Delivered from Masonry


#21

Why would a Catholic want to be a Mason anyways? I’d rather have a sword & tux than a stinking apron.


#22

[quote=Lillith]Hello Eireann! My father-in-law is a mason…and before I met my husband he considered joining. They are of the Baptist faith. Is it wrong for any Christian to be a mason…or do protestants have no trouble with it? I am really confused and when my husband asked me I was unable to give him any clear explanation as to why it is unallowed…save to say that the mason’s began as an anti-catholic organization…today they appear as a “men’s club” kinda like what Fred Flinstone attends…
[/quote]

Lillith,

I believe most Protestant denominations also recognize the occultic links to Masonry and avoid it, but not all. Baptists, in particular, appear to be having an internal struggle regarding their position on masonry. While many see it as occultic and want to ban it officially, it appears that about a third of all Southern Baptists belong to the Masons and are fighting to have it officially accepted. Here are a few links worth reading if you are interested in Baptist positions on Freemasonry: watch.pair.com/sbc.html
saintsalive.com/freemasonry/fmyandsbc.2.html

Also, it appears that Masons are actively promoting a false “gnostic” Christ via the Jesus Seminar which is built on Masonic books. See that first link I posted for more info.

David


#23

I had mentioned earlier in this thread that the Lord delivered me from masonry. I’d like to share my wonderment at the signs of encouragement He showed me.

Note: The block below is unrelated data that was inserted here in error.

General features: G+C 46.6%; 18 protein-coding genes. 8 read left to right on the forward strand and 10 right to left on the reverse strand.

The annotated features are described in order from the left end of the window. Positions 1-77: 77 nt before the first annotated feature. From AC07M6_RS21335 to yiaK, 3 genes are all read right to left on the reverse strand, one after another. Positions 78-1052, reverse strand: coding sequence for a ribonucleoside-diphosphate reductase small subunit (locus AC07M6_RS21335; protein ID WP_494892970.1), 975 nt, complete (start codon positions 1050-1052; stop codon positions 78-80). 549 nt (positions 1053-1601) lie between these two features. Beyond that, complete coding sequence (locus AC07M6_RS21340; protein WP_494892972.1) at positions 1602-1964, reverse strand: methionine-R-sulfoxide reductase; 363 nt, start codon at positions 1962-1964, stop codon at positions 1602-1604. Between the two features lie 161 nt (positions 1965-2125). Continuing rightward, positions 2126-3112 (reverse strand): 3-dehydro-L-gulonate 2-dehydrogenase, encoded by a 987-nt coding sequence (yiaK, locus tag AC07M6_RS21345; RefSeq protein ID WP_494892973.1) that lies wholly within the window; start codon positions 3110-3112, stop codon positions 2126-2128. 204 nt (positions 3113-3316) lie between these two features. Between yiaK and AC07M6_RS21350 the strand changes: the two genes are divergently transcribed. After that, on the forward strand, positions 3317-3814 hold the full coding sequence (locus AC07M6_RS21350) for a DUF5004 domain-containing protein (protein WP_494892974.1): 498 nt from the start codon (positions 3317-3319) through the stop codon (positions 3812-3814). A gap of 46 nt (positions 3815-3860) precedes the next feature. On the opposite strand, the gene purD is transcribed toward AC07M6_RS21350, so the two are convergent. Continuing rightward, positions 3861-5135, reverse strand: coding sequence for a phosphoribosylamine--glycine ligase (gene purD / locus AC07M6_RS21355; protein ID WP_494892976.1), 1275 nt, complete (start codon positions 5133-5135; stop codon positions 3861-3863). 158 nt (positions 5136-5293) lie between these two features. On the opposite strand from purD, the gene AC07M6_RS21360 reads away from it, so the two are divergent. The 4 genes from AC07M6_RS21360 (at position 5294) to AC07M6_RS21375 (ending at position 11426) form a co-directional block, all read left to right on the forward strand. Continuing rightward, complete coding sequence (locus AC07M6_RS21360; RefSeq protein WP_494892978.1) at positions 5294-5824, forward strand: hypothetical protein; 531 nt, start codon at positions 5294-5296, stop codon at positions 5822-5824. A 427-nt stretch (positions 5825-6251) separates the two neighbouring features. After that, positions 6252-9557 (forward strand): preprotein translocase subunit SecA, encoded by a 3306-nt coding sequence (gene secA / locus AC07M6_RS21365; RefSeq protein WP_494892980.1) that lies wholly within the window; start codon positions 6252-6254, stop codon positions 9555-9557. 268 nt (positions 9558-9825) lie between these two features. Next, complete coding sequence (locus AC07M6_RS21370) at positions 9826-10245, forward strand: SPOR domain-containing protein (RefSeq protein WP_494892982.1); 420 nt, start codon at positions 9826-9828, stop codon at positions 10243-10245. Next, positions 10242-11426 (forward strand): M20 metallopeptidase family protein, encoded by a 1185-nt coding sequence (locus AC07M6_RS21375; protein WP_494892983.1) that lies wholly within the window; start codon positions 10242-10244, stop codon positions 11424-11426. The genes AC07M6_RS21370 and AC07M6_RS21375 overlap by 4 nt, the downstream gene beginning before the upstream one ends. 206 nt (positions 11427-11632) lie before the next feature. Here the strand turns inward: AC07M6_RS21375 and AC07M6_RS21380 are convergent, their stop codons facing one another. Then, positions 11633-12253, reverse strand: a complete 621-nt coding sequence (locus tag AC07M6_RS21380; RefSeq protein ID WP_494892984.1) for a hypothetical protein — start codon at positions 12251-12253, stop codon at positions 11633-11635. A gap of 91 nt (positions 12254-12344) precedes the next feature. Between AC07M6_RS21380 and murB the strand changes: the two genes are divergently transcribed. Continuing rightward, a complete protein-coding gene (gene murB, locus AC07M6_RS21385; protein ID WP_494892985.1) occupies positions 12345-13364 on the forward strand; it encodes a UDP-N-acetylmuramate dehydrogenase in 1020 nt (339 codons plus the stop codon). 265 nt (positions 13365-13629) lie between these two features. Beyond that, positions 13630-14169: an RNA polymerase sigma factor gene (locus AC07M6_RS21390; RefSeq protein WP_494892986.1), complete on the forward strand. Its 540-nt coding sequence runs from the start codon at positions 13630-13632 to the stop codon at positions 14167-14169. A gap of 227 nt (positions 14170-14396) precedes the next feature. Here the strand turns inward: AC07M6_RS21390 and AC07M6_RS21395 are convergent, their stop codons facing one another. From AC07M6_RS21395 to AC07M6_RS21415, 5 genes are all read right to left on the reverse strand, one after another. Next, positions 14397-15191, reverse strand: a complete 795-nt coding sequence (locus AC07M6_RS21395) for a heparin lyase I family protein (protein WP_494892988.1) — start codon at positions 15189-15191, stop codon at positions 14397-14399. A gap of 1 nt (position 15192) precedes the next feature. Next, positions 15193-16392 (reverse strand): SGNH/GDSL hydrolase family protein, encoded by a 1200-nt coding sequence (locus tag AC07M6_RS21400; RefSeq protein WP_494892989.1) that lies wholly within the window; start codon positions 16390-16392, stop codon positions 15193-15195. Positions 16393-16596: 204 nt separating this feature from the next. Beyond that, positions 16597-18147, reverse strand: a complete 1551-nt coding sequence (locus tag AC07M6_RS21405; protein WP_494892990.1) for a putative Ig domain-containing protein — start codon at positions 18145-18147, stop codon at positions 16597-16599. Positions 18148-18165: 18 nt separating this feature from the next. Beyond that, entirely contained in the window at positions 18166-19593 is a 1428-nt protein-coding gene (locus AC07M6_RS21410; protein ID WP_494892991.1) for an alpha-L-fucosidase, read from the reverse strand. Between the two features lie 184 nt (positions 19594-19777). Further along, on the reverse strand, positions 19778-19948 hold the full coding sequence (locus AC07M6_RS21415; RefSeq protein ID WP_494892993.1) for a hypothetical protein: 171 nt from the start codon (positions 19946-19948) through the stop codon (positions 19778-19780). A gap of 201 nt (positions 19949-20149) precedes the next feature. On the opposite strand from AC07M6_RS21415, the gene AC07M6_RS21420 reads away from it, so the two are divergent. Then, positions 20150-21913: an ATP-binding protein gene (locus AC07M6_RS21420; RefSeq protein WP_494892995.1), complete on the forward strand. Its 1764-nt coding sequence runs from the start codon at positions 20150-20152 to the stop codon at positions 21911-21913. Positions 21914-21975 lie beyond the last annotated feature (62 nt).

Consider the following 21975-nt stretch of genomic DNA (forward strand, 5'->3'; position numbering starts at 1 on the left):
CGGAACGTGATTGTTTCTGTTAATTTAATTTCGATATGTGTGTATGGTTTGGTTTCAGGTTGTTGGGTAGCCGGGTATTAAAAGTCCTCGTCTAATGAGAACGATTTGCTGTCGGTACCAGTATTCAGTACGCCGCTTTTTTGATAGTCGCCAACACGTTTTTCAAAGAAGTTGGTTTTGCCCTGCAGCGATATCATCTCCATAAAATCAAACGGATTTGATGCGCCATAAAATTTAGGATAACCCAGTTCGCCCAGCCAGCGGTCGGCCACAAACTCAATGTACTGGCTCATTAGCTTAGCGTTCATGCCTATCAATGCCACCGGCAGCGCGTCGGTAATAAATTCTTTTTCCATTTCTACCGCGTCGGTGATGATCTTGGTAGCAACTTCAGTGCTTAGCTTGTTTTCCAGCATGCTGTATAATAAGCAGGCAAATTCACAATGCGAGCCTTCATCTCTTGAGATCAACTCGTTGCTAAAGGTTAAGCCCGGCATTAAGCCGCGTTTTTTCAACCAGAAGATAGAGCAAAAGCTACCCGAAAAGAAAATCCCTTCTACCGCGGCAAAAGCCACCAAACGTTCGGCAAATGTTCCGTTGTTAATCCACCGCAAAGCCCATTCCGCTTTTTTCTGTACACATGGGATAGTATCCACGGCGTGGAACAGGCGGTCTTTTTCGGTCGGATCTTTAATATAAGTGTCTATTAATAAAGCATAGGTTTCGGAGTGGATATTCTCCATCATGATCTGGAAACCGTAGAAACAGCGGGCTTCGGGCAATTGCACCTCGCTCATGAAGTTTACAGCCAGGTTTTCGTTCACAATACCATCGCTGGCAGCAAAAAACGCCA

It was a long awakening from where I had been. A very slow conversion indeed. I was struggling with all that I had seen and read. My faith was in crisis.

One day I had painful pains in my chest. As you might imagine this lead me to the ER. They couldn’t explain it.

Some weeks later, it happened again in the doctor’s office. Back to the ER.

After being released from the hospital, (still not knowing what was causing these pains), my wife was driving me back home. I was very dicouraged, and called out to Jesus.

Immediately after my prayer, I felt a “hand” on my shoulder. I was at peace. He was with me. And I never wanted to leave Him. Praise God!

Over the next weeks He guided me back to the Catholic Church. A friend told me about the Divine Mercy. I prayed the novena, and prepared for confession. On the way there in my car, I was overcome with guilt and fear.

I heard these words: “Don’t be afraid, I am with you.”

I was smiling through tears. I made my confession and laid my sins at the cross. Thank You Jesus!

Some weeks later, paperwork was finally returned, and I was officially out of masonry.

Working in the yard one day, a small child noticed I was wearing a crucifix. “Who’s that?” she asked. “That’s Jesus,” I said. “Do you go to church?” she asked. I affirmed, and she asked, “Can I go with you?” I told her to ask her parents, as the child was a stranger to me.

Long story short, we’ve been attending services together with sometimes as many as 2 other children for the past several months.